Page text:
Saturday, the third day of the third annual Fort Worth Food + Wine Festival, was a day for the b’s: Burgers, Brews and Blues at night, and the Rise + Dine brunch event during the day.
New this year, Rise + Dine took place at the Pier 1 Imports building, which was also home to Friday night’s “Main Event.” The 11 a.m.-2 p.m. “brunch-inspired tasting” drew a smaller (relatively speaking) crowd than the Friday event, making moving around the main floor a little easier, and the downstairs outdoor part of it had a picnic feel as several patrons took their plates, mimosas, Bloody Marys, etc. onto the sunny part of the lawn at the Pier 1 building.
If you didn’t get there at 11, we found, you risked missing some things — a lot of the restaurants serving brunch food ran out of items and were packing up well before 2.
Just a few hours later, Burgers, Brews and Blues started. This is where the Fort Worth Food + Wine Festival turns into the Fort Worth Food + Beer Festival, with heavy representation from North Texas breweries as well as a few outliers. This being DFW.com, though, what draws us there is the burgers — and judging from the lines for some of these slider-size entries, that’s what draws a lot of people there.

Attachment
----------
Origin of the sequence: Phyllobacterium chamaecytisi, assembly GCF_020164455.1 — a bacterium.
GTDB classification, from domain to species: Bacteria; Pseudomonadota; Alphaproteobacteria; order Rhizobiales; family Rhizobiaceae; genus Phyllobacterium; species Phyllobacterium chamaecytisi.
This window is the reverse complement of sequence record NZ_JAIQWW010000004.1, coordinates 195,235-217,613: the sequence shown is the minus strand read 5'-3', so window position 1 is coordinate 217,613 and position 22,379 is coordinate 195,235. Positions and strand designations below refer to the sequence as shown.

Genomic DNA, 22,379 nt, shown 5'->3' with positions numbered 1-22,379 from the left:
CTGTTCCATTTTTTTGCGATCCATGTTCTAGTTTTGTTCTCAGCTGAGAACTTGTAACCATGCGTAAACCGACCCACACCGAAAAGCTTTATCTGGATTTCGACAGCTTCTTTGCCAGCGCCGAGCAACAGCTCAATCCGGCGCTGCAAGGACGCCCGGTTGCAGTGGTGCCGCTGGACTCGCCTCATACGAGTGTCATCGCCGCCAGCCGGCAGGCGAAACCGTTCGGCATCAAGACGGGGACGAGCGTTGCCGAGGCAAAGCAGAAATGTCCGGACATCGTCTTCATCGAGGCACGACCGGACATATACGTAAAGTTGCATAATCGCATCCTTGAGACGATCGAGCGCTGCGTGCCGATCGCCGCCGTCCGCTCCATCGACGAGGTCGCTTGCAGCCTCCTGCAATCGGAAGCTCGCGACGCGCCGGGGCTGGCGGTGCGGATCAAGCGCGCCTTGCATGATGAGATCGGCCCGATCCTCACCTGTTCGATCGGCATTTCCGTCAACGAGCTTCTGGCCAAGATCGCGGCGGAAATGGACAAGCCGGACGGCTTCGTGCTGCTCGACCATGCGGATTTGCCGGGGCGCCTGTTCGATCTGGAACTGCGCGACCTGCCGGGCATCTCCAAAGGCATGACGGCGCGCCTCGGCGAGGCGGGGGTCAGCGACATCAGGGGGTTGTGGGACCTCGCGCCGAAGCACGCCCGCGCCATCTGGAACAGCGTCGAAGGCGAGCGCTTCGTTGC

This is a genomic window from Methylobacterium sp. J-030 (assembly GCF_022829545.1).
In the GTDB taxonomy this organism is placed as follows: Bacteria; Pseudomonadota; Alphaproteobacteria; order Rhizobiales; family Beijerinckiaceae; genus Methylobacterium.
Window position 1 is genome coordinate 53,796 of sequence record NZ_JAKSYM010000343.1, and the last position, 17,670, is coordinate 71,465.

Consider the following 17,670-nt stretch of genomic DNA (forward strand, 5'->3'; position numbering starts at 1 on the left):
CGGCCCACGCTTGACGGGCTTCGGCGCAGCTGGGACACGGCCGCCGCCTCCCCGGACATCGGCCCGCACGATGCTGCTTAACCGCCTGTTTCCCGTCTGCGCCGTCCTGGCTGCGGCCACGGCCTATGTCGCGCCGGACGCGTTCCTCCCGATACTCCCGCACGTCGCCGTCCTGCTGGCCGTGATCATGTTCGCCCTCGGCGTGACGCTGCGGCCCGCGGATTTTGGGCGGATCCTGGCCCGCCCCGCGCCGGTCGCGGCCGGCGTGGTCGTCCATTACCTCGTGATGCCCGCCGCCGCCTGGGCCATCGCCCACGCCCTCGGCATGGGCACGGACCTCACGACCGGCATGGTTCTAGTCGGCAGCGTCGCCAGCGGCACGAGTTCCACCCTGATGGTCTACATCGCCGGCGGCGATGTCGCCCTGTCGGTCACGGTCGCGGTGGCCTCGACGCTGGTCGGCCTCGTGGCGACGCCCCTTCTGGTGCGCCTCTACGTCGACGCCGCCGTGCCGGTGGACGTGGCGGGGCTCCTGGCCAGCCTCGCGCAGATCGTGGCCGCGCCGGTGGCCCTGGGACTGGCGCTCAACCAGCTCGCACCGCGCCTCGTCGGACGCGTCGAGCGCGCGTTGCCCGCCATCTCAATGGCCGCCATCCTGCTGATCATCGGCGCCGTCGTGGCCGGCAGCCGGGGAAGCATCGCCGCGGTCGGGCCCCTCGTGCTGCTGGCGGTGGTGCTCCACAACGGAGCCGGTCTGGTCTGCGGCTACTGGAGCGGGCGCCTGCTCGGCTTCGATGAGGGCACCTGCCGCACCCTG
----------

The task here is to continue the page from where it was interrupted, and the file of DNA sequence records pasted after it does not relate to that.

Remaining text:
Here’s a look at both events.
Rise + Dine
The emphasis was on the savory dishes, and occasionally on the “lunch” side of brunch at this “brunch-inspired tasting.” Not a lot from the pancake/waffle/French toast family here.
But Funkytown Donuts had strawberry-sprinkle doughnuts for those with a sweet tooth, and the Tavern surprised with a raising-topped cinnamon roll instead of one of its more savory items. We got to the Pearl Snap Kolaches table just in time for the very last sweet, doughy pecan-pie kolache, which was good, but we were more intrigued by the sign for a kolache burger that the White Settlement Road shop plans to debut in mid-April.
Reata had a “Biscuit Bar” set up with pickle-brined fried chicken, pulled pork and BBQ molasses brisket sliders; the chicken one made for a flaky, crunchy mouthful. Also offered was a meat-free cinnamon butter-biscuit slider that was a good vegetarian (although obviously not vegan) option.
The vegan option came from FW Market + Table, which had a “vegan smoothie bowl” — a sample-size serving that diners either ate with a spoon or simply drank. Chef Kalen Morgenstern listed off more ingredients than we could count, but what we got was a nice punch of fruity flavor along with some crunchy textures in this dairy-free drink/dish.
One of the best savory items — one of the best items, period — was the tom kha coconut soup from downtown restaurant Thai Tina’s. This “hangover soup” was accompanied by a sign saying that it’s a “Thai brunch tradition,” and the bright briny-sweet broth tasted like it would cure anything, not just a hangover.